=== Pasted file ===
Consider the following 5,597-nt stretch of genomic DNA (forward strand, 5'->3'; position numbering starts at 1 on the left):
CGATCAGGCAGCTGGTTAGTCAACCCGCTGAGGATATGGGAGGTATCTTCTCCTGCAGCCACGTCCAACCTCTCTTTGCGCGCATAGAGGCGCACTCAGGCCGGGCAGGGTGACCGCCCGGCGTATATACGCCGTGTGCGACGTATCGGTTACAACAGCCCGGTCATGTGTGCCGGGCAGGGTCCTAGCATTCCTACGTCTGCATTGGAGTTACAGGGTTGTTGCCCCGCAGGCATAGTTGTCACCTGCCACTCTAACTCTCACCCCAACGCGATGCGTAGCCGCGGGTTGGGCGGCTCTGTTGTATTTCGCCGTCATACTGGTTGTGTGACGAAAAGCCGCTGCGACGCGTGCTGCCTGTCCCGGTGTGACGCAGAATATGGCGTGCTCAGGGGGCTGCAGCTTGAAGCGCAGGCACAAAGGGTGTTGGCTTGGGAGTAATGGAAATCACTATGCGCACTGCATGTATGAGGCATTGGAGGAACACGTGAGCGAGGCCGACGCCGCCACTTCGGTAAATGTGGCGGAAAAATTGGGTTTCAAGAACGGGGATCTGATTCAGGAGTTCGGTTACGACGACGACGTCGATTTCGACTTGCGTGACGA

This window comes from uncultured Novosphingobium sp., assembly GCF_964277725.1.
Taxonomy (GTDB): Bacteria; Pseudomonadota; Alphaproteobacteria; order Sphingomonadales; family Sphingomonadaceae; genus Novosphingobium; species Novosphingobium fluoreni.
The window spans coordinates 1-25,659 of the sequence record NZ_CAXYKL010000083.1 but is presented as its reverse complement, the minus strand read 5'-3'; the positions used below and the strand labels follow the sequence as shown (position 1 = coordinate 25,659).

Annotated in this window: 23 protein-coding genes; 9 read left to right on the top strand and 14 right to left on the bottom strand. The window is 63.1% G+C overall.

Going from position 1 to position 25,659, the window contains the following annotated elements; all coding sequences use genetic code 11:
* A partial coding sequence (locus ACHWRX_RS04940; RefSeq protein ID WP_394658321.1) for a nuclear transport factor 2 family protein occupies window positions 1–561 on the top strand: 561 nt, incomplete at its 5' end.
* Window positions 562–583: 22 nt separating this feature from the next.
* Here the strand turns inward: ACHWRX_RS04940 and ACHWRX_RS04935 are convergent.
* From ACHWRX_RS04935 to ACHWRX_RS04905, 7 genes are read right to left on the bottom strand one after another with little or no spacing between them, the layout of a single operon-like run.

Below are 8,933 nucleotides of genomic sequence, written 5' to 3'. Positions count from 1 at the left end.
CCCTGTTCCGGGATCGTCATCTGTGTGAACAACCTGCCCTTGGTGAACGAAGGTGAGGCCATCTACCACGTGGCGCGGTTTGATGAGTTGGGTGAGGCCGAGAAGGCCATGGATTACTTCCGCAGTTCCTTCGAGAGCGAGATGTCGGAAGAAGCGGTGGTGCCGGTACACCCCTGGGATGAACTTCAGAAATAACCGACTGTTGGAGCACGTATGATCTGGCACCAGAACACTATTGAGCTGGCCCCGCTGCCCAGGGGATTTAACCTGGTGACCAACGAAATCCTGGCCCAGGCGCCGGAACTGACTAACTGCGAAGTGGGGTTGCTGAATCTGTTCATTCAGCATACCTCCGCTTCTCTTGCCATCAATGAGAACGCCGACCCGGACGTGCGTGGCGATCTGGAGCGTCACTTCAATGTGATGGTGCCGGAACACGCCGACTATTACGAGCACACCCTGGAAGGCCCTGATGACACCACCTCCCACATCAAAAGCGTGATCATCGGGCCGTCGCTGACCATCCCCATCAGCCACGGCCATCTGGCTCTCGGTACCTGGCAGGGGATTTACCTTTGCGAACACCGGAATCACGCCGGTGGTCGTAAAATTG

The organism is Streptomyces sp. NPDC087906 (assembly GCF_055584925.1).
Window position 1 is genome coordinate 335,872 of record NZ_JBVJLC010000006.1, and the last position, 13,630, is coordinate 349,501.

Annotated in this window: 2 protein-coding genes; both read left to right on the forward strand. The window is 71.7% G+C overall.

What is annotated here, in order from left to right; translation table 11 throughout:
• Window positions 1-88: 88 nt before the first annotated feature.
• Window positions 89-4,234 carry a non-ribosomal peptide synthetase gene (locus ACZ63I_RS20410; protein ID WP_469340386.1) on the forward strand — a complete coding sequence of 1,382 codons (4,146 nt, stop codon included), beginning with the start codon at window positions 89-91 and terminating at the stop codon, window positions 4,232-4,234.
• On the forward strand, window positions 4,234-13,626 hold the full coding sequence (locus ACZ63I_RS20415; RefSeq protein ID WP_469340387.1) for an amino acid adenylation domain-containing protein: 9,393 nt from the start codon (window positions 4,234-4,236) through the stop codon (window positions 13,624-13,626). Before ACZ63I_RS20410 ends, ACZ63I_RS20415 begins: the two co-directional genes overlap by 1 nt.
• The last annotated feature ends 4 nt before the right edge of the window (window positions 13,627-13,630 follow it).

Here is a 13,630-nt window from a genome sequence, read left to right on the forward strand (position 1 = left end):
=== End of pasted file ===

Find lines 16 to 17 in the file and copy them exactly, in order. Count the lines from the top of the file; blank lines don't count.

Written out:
Annotated in this window: 2 protein-coding genes; both read left to right on the forward strand. The window is 71.7% G+C overall.

What is annotated here, in order from left to right; translation table 11 throughout: